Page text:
Biblical Usage of Repentance! Pt1
Now that we know the meaning of repentance, we now need to go to the Word of God to help us apply it. 2 Timothy 3:16-17 says, All Scripture is given by inspiration of God, and is profitable for doctrine, for reproof, for correction, for instruction in righteousness, that the man of God may be complete, thoroughly equipped for every good work.
One of the most challenging tasks faced by Christians today is to maintain the vitality of Christ’s life. And too often our approach to teaching and learning is institutionalized, as we model on the public school rather than on what is unique in the nature of our faith. Let’s get back to the basics and teach and learn from God’s inspired (God-breathed) Word and not from the options of Gammy Award Winning Pastors and Rock Star Status Praise and Worship Leaders.
For the next four days I am going to give you God inspire scripture from the Old and the New Testament. Take time and meditate on His Word, that you may have clear understanding of His plan and the purpose of repentance.
2 Chronicles 7:14
If my people, who are called by my name, will humble themselves and pray and seek my face and turn from their wicked ways, then will I hear from heaven and will forgive their sin and will heal their land.
This prescription for answered prayer is reflected again and again in the Scripture. First the supplicant must be “called by My name.” The only other condition is “humble themselves.” The words “pray and seek My face and turn from their wicked ways” describe what humbling ourselves means. It means abandoning hope in ourselves to rely completely on God. And it means abandoning (repenting) our own sinful ways to respond wholeheartedly to God’s known will.
In actuality these are not so much conditions that God requires as they are a description of the person who will in fact pray! Only those with a sense of personal relationship (“called by His name”) who take relationship with God seriously (“humble themselves”) will turn to the Lord for supernatural help.
Wash and make yourselves clean. Take your evil deeds out of my sight! Stop doing wrong, learn to do right! Seek justice, encourage the oppressed. Defend the cause of the fatherless, plead the case of the widow.
The people must turn from their selfishness and treachery, and begin to show love and honesty in their everyday dealings if they want to be pleasing to God (16–17). He is ready and able to cleanse them, but whether he will depends on them. They must be willing to stop pleasing themselves and obey him instead.
What they should do is wash themselves through repentance and forsaking of evil, then practice righteousness and social justice. And the same is true today.
Seek the LORD while he may be found; call on him while he is near. Let the wicked forsake his way and the evil man his thoughts. Let him turn to the LORD, and he will have mercy on him, and to our God, for he will freely pardon.
If man is hungry and needs satisfying, he is also wicked and needs salvation. God’s calling and seeking must be matched by those of the sinner. This is a classic statement of repentance, challenging the mind ‘repentance’ and the will, the habits (way) and the plans (implied in the Hebrew for thoughts). It is both negative (forsake) and positive (turn), personal (to the LORD) and specific (for mercy); and its appeal is reinforced by the shortness of the time and the sheer generosity of the promise.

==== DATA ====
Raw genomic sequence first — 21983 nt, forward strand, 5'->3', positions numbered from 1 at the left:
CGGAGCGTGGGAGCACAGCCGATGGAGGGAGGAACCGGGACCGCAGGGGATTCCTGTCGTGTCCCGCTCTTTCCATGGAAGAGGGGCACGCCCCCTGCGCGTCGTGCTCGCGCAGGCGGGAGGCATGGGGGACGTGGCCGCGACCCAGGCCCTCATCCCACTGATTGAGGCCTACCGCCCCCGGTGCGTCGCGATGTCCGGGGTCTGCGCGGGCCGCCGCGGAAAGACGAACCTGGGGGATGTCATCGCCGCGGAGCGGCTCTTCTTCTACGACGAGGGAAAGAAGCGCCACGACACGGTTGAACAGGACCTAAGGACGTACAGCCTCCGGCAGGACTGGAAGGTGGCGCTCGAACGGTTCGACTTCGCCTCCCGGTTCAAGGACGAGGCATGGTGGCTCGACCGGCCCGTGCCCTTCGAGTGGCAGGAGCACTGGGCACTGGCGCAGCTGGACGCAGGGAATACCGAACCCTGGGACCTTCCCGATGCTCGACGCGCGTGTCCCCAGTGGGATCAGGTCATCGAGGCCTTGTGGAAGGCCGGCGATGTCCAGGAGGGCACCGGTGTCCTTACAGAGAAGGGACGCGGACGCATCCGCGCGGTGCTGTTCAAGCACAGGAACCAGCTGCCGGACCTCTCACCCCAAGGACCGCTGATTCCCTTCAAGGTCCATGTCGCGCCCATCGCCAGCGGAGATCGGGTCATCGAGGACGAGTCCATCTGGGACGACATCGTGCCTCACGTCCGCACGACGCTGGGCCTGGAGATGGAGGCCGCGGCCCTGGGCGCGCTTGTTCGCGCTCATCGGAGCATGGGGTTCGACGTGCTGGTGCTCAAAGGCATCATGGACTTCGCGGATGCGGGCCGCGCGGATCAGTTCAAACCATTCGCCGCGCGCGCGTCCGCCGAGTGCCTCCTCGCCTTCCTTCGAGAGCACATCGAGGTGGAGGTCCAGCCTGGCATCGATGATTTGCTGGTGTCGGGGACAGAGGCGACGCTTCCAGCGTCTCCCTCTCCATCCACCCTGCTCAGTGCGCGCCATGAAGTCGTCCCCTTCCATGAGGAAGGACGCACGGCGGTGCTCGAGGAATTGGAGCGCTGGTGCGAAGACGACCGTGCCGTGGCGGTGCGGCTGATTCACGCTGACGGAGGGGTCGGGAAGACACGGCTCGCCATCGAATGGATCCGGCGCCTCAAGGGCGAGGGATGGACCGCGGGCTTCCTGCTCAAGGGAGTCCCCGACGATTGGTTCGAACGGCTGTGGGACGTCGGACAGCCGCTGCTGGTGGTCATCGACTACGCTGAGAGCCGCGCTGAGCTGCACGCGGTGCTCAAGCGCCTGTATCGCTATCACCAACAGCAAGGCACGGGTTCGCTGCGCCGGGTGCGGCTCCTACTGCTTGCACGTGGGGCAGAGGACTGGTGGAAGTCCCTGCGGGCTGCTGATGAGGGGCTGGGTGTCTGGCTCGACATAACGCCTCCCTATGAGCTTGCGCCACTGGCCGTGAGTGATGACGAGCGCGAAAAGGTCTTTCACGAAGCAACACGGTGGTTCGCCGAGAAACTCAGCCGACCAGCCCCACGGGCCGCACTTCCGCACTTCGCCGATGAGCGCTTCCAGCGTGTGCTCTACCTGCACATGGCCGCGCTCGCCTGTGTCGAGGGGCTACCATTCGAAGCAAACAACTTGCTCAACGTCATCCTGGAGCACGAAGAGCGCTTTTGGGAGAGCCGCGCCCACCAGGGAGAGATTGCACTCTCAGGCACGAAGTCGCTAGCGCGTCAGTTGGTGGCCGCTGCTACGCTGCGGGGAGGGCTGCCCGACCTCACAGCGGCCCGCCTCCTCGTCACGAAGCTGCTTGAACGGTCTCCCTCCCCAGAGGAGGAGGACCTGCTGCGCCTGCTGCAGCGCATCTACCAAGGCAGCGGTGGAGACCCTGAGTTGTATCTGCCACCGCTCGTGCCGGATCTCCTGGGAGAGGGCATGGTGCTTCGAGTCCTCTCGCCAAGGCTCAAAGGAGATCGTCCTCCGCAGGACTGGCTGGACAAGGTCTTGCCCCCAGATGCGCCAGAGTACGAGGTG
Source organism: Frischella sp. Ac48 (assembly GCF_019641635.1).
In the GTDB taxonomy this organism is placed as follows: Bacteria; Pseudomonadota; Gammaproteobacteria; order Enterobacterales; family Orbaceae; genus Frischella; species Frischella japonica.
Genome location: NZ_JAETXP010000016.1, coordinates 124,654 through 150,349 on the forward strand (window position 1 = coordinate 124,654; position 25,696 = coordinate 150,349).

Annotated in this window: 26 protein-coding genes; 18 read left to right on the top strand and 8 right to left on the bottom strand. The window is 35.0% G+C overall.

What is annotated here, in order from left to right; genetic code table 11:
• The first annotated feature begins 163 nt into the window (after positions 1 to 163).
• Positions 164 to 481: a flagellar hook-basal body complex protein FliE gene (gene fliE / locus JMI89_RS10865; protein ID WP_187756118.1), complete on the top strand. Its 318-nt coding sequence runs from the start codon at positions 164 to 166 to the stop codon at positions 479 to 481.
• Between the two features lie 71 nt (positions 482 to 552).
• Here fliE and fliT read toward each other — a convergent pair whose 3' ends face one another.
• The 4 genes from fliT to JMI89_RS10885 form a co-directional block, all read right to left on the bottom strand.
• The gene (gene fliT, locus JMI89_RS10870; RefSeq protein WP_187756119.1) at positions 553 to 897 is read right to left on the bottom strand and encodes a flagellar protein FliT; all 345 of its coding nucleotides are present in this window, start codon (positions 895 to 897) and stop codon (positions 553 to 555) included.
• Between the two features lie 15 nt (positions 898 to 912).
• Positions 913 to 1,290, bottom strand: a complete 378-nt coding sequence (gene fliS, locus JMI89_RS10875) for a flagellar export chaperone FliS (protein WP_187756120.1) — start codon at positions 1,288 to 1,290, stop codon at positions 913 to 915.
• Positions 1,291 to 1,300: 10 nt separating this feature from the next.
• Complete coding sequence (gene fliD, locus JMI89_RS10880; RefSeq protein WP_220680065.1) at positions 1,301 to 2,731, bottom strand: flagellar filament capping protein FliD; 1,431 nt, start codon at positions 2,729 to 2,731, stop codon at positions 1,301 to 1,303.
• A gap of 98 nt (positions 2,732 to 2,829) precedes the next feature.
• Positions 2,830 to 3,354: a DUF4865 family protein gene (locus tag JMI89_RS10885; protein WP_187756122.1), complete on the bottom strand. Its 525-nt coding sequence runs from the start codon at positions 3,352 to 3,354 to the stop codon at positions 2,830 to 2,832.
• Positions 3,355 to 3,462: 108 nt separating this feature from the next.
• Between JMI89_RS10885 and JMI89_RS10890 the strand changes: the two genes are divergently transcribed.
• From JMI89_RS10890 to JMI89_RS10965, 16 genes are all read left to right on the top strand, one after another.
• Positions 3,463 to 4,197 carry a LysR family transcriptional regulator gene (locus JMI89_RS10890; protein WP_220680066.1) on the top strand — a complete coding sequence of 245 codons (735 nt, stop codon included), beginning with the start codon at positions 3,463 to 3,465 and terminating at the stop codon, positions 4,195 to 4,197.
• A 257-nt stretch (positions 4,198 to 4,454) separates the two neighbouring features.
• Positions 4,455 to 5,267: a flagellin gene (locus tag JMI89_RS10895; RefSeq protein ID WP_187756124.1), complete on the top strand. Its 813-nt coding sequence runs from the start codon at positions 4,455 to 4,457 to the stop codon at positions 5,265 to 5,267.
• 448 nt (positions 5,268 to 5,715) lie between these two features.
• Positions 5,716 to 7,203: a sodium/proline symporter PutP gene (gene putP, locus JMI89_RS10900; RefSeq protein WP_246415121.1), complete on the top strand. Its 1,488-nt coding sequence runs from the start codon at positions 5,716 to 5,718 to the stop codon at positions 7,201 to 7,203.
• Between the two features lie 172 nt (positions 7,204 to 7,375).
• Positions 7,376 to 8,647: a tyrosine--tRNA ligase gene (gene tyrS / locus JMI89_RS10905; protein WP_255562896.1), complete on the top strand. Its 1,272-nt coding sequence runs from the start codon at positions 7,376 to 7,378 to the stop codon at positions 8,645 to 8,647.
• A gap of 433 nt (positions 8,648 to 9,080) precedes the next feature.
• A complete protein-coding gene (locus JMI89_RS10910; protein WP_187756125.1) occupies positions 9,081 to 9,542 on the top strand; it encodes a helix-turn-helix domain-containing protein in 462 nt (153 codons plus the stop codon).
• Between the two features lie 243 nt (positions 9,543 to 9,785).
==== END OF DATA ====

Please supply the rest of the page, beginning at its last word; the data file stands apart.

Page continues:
The wicked man must stop doing sin and the unrighteous man must stop being sinful in his thoughts. To repent of our wicked ways and unrighteous thoughts, we must turn around and go the other way.
If a righteous man turns from his righteousness and does evil, he will die for it. And if a wicked man turns away from his wickedness and does what is just and right, he will live by doing so. Yet, O house of Israel, you say, ‘The way of the Lord is not just.’ But I will judge each of you according to his own ways.”
The good, the bad, and the repentant. For those who sincerely despair over their sin, it is never too late to repent (33:10–11). God does not delight in judging his people (33:11). Past righteousness won’t save those who sin; past unrighteousness won’t condemn those who repent (33:12–20).
When God saw what they did and how they turned from their evil ways, he had compassion and did not bring upon them the destruction he had threatened.
When the message was sent to them, they were so ripe for judgment that a purpose of destruction to take effect in forty days was the only word God’s righteous abhorrence of sin admitted of as to them. But when they repented, the position in which they stood towards God’s righteousness was altered. So God’s mode of dealing with them must alter accordingly, if God is not to be inconsistent with His own immutable character of dealing with men according to their works and state of heart, taking vengeance at last on the hardened impenitent, and delighting to show mercy on the penitent.
The concept of repentance is important in both Old as well as the New Testaments. We can sum up the basic meaning: repentance means “a change of heart and life.” While repentance is popularly linked with sorrow and prayer, the basic meaning is one of a change of life direction. A person who repents turns from his old ways to wholeheartedly commit himself to doing the will of God. Is repentance linked with salvation? Yes. But the life-change expressed by “repentance” is a result of saving faith in God, not a condition of our salvation.
Allow these scriptures to resonate in your heart today, as you study also; be attentive to the other scriptures surrounding each scripture. We must do these things so; you may mature and be bold in your choice of being a Christian. Most Christians are feeble in their stance for God because they are pathetic in their study time with God in His Word.
Remember, my motto is study to live, don’t study to teach, but teach what you live.